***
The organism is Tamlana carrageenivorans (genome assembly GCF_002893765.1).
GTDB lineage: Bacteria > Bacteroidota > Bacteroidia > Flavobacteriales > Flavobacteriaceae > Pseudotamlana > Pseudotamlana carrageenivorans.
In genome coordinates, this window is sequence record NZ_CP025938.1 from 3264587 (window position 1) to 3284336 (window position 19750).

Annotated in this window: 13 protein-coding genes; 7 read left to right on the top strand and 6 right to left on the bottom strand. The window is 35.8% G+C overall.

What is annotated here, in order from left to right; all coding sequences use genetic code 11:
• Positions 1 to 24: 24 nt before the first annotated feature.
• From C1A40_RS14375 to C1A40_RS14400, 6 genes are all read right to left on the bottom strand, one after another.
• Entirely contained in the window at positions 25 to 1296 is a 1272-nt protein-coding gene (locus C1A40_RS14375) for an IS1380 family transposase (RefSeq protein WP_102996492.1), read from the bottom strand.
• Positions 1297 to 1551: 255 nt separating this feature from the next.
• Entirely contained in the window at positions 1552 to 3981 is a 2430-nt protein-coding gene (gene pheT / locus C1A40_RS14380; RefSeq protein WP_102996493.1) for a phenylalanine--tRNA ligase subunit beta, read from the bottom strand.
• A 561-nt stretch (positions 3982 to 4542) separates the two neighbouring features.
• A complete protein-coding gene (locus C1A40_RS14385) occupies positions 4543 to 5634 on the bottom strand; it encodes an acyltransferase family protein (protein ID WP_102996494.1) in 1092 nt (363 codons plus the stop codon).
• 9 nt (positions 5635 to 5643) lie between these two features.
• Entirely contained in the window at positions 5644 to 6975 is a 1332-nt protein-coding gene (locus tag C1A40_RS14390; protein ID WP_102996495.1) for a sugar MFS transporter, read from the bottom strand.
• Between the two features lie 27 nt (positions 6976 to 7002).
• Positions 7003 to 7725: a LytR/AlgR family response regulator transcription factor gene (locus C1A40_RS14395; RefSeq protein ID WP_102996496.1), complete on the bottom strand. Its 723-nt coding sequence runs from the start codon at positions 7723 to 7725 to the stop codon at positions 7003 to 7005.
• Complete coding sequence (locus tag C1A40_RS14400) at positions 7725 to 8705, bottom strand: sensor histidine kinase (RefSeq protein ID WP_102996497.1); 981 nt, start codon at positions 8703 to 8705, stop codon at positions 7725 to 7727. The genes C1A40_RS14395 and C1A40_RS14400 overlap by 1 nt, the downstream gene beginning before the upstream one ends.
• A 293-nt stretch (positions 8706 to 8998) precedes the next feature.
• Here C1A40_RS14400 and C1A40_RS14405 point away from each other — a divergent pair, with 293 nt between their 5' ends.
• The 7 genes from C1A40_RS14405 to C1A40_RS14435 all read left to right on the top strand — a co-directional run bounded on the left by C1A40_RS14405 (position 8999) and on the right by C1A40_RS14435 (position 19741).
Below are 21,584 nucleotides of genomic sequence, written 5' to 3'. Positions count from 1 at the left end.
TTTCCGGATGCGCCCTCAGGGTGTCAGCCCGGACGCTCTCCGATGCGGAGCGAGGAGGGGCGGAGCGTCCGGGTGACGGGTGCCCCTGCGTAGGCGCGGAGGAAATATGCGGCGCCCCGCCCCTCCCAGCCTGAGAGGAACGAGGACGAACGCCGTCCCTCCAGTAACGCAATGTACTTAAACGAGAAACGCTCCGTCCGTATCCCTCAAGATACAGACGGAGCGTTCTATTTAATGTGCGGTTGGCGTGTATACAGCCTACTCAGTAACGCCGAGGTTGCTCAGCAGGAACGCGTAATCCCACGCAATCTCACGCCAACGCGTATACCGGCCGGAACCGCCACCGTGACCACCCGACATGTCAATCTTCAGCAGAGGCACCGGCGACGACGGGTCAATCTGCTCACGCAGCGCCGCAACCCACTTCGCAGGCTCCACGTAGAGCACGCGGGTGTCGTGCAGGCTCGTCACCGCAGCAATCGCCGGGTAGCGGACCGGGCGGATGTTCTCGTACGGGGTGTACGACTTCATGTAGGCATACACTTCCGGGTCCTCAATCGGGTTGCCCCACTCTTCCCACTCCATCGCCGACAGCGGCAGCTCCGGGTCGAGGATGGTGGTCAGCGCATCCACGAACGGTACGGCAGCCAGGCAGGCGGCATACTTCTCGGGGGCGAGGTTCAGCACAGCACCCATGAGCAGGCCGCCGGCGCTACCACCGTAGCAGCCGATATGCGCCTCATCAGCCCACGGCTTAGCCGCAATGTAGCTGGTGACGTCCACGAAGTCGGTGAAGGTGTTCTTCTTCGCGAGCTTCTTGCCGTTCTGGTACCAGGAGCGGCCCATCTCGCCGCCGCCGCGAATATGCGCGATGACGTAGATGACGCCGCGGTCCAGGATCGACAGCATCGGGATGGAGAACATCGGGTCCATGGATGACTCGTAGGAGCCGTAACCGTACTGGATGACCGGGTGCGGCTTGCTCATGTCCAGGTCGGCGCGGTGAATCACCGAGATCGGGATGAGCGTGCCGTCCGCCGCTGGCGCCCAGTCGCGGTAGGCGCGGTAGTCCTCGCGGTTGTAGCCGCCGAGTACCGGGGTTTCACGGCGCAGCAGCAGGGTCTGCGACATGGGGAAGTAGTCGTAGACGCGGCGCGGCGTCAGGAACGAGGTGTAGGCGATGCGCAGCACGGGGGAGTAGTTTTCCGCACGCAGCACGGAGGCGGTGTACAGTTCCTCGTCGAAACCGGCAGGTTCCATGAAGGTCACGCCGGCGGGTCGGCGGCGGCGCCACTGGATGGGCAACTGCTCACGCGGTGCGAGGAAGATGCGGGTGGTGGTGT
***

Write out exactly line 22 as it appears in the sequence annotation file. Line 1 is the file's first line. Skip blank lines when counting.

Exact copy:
TTTCCGGATGCGCCCTCAGGGTGTCAGCCCGGACGCTCTCCGATGCGGAGCGAGGAGGGGCGGAGCGTCCGGGTGACGGGTGCCCCTGCGTAGGCGCGGAGGAAATATGCGGCGCCCCGCCCCTCCCAGCCTGAGAGGAACGAGGACGAACGCCGTCCCTCCAGTAACGCAATGTACTTAAACGAGAAACGCTCCGTCCGTATCCCTCAAGATACAGACGGAGCGTTCTATTTAATGTGCGGTTGGCGTGTATACAGCCTACTCAGTAACGCCGAGGTTGCTCAGCAGGAACGCGTAATCCCACGCAATCTCACGCCAACGCGTATACCGGCCGGAACCGCCACCGTGACCACCCGACATGTCAATCTTCAGCAGAGGCACCGGCGACGACGGGTCAATCTGCTCACGCAGCGCCGCAACCCACTTCGCAGGCTCCACGTAGAGCACGCGGGTGTCGTGCAGGCTCGTCACCGCAGCAATCGCCGGGTAGCGGACCGGGCGGATGTTCTCGTACGGGGTGTACGACTTCATGTAGGCATACACTTCCGGGTCCTCAATCGGGTTGCCCCACTCTTCCCACTCCATCGCCGACAGCGGCAGCTCCGGGTCGAGGATGGTGGTCAGCGCATCCACGAACGGTACGGCAGCCAGGCAGGCGGCATACTTCTCGGGGGCGAGGTTCAGCACAGCACCCATGAGCAGGCCGCCGGCGCTACCACCGTAGCAGCCGATATGCGCCTCATCAGCCCACGGCTTAGCCGCAATGTAGCTGGTGACGTCCACGAAGTCGGTGAAGGTGTTCTTCTTCGCGAGCTTCTTGCCGTTCTGGTACCAGGAGCGGCCCATCTCGCCGCCGCCGCGAATATGCGCGATGACGTAGATGACGCCGCGGTCCAGGATCGACAGCATCGGGATGGAGAACATCGGGTCCATGGATGACTCGTAGGAGCCGTAACCGTACTGGATGACCGGGTGCGGCTTGCTCATGTCCAGGTCGGCGCGGTGAATCACCGAGATCGGGATGAGCGTGCCGTCCGCCGCTGGCGCCCAGTCGCGGTAGGCGCGGTAGTCCTCGCGGTTGTAGCCGCCGAGTACCGGGGTTTCACGGCGCAGCAGCAGGGTCTGCGACATGGGGAAGTAGTCGTAGACGCGGCGCGGCGTCAGGAACGAGGTGTAGGCGATGCGCAGCACGGGGGAGTAGTTTTCCGCACGCAGCACGGAGGCGGTGTACAGTTCCTCGTCGAAACCGGCAGGTTCCATGAAGGTCACGCCGGCGGGTCGGCGGCGGCGCCACTGGATGGGCAACTGCTCACGCGGTGCGAGGAAGATGCGGGTGGTGGTGT